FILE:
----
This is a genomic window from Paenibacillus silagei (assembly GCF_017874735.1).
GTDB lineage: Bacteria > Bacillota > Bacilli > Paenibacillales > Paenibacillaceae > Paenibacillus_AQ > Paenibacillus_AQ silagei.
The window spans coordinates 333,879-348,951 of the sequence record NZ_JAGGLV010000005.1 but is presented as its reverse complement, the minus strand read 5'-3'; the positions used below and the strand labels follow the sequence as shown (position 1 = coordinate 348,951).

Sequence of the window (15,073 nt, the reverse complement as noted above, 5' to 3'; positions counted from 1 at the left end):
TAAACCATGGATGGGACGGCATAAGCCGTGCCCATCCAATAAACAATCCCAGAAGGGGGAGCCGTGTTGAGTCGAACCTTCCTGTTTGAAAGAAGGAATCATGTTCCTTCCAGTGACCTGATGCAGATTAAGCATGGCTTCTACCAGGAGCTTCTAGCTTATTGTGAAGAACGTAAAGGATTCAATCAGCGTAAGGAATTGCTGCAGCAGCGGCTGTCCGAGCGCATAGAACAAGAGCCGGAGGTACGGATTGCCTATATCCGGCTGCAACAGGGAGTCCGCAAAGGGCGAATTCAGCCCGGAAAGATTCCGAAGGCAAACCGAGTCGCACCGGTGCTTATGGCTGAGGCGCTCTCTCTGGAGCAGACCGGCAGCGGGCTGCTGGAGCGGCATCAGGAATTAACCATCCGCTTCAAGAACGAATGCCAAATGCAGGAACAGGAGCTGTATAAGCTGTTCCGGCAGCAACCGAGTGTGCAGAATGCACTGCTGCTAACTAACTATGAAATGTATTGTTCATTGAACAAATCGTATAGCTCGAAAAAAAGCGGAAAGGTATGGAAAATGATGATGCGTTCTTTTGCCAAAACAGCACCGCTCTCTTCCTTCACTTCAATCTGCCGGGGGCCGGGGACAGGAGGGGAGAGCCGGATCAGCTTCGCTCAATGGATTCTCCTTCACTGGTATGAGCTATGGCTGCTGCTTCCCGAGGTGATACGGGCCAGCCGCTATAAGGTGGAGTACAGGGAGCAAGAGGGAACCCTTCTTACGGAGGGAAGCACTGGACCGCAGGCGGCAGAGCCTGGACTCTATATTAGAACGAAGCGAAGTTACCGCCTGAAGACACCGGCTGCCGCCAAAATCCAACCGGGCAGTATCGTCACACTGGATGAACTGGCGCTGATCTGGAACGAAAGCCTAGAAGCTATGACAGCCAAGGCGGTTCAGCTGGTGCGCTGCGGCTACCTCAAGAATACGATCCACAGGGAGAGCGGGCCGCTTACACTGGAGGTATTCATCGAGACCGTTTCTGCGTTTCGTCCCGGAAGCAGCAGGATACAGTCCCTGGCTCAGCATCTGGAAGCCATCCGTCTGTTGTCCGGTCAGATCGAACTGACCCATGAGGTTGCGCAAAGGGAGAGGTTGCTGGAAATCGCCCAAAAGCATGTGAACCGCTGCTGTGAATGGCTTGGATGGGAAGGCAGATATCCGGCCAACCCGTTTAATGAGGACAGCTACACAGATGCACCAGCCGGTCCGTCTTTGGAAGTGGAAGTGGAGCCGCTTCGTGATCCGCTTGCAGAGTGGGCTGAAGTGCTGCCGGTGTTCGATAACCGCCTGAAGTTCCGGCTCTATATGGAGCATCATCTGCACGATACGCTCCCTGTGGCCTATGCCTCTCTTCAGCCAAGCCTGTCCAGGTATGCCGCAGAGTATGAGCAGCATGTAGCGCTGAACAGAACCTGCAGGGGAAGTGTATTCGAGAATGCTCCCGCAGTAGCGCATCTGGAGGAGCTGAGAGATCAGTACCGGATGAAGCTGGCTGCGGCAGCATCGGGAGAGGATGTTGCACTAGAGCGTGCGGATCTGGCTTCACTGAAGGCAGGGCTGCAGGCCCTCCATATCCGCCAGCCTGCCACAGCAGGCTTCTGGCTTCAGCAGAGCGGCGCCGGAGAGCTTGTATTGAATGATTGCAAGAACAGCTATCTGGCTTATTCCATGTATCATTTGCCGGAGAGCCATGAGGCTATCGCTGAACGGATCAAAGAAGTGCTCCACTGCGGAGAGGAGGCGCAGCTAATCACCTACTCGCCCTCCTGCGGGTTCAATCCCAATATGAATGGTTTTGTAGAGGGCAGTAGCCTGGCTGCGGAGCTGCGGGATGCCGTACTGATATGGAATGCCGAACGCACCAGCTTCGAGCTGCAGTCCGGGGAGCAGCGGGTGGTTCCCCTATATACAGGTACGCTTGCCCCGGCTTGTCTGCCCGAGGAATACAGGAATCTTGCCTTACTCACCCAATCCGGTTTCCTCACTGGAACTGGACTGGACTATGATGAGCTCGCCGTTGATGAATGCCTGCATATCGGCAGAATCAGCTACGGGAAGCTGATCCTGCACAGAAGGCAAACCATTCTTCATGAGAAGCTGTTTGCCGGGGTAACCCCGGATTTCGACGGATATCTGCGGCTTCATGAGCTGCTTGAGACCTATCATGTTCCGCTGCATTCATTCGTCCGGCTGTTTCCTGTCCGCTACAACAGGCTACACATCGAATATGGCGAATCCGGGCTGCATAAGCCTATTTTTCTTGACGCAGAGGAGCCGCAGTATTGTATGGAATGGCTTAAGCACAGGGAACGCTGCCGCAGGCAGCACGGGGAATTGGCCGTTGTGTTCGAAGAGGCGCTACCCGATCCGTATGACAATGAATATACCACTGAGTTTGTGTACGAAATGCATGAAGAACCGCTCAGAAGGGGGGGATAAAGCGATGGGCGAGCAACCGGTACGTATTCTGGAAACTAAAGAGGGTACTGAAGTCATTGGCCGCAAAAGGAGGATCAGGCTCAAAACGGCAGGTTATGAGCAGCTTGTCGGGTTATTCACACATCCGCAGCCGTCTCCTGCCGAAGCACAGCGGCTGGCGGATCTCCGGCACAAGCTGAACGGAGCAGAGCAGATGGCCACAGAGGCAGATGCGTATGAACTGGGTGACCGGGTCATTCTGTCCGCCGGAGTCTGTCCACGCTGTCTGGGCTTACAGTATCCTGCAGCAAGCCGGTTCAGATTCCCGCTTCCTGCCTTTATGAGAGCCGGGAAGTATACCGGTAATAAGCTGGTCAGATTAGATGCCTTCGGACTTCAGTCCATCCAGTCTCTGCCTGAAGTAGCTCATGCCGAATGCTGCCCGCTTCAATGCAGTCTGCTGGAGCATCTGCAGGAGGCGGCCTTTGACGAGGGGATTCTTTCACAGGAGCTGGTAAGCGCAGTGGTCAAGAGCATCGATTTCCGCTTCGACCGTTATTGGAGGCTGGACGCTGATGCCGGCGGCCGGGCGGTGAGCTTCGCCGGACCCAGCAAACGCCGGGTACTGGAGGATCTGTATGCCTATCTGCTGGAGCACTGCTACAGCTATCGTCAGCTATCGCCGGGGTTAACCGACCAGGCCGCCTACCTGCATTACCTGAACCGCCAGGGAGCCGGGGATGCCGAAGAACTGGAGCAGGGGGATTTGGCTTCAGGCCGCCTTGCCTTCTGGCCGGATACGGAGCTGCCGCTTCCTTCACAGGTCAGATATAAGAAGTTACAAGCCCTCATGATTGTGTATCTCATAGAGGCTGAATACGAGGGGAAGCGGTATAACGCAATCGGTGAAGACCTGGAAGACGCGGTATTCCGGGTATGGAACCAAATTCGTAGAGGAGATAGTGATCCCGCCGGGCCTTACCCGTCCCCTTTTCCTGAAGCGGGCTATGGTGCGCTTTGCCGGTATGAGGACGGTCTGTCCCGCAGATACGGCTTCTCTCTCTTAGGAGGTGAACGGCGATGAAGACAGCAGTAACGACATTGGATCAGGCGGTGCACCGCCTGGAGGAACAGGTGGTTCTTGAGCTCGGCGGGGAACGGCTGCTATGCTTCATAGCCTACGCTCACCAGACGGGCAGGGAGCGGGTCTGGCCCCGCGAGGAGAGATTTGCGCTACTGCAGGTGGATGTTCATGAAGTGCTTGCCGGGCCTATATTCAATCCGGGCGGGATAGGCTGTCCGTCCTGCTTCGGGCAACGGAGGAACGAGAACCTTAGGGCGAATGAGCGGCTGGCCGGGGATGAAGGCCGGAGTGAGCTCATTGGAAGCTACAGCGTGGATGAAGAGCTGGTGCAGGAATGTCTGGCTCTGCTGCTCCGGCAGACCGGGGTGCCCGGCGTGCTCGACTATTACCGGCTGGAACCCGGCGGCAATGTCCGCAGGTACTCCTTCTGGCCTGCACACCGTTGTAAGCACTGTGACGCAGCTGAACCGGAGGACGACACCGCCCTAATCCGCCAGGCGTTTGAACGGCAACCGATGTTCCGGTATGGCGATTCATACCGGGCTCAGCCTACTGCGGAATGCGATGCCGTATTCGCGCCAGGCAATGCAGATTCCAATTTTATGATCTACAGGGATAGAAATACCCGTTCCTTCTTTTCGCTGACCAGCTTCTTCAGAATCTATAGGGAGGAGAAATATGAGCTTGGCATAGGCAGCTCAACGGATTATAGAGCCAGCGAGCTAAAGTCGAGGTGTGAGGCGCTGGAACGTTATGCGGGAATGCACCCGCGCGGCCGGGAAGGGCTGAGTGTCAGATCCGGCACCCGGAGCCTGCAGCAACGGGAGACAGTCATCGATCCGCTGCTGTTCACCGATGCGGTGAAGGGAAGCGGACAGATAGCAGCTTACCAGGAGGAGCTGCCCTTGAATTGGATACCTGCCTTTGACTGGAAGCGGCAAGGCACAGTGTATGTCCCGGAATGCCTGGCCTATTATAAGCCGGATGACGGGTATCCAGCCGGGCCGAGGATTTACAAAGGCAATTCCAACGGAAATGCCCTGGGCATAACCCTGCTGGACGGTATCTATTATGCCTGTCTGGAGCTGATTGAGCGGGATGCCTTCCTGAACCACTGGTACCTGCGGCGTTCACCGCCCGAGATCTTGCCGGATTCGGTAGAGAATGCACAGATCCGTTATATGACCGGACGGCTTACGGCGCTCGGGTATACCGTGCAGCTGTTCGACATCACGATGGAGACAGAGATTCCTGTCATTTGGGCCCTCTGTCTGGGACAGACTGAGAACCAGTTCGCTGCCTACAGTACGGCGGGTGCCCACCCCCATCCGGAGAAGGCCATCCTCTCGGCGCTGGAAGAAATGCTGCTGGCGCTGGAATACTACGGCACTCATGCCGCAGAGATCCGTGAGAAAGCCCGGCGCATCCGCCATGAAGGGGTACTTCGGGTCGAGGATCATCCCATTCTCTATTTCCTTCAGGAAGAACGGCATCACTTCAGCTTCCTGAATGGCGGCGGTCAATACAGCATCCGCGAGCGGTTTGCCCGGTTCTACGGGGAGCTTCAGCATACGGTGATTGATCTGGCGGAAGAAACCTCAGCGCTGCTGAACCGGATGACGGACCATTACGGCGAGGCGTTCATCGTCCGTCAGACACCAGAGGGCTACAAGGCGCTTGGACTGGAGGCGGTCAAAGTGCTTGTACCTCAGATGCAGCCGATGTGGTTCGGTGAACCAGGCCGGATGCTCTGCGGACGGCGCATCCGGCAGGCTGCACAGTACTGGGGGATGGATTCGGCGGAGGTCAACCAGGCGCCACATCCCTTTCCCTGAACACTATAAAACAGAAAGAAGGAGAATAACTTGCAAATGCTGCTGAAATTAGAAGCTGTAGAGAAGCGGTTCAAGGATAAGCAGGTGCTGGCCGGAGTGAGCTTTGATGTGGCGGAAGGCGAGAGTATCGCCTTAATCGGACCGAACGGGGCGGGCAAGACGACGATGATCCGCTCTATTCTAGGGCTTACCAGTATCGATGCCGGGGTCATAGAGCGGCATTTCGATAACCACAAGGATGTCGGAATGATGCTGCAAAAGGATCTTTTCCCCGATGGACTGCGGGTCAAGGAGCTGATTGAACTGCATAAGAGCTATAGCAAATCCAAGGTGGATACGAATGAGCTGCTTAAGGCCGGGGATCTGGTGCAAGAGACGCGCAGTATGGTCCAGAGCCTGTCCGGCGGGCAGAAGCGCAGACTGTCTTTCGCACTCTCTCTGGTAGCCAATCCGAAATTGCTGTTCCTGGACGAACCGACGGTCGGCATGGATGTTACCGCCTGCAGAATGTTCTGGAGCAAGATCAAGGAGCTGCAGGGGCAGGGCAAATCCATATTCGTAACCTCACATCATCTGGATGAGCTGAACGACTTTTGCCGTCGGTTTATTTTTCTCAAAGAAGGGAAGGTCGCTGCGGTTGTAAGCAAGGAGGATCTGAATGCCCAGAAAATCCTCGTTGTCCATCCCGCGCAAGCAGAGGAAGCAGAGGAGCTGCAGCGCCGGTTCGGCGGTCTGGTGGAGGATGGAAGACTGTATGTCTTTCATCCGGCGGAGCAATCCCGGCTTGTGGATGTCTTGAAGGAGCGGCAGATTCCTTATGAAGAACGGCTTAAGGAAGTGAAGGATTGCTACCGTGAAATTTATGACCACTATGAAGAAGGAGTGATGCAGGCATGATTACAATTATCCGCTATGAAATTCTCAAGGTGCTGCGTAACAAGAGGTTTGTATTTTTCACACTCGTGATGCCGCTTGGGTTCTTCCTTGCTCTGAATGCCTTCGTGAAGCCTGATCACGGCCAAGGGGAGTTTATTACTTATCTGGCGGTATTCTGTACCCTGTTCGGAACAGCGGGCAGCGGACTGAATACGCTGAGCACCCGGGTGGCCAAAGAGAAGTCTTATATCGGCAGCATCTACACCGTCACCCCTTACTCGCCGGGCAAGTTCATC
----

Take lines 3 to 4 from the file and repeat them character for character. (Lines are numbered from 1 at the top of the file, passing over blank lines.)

The window spans coordinates 333,879-348,951 of the sequence record NZ_JAGGLV010000005.1 but is presented as its reverse complement, the minus strand read 5'-3'; the positions used below and the strand labels follow the sequence as shown (position 1 = coordinate 348,951).

Sequence of the window (15,073 nt, the reverse complement as noted above, 5' to 3'; positions counted from 1 at the left end):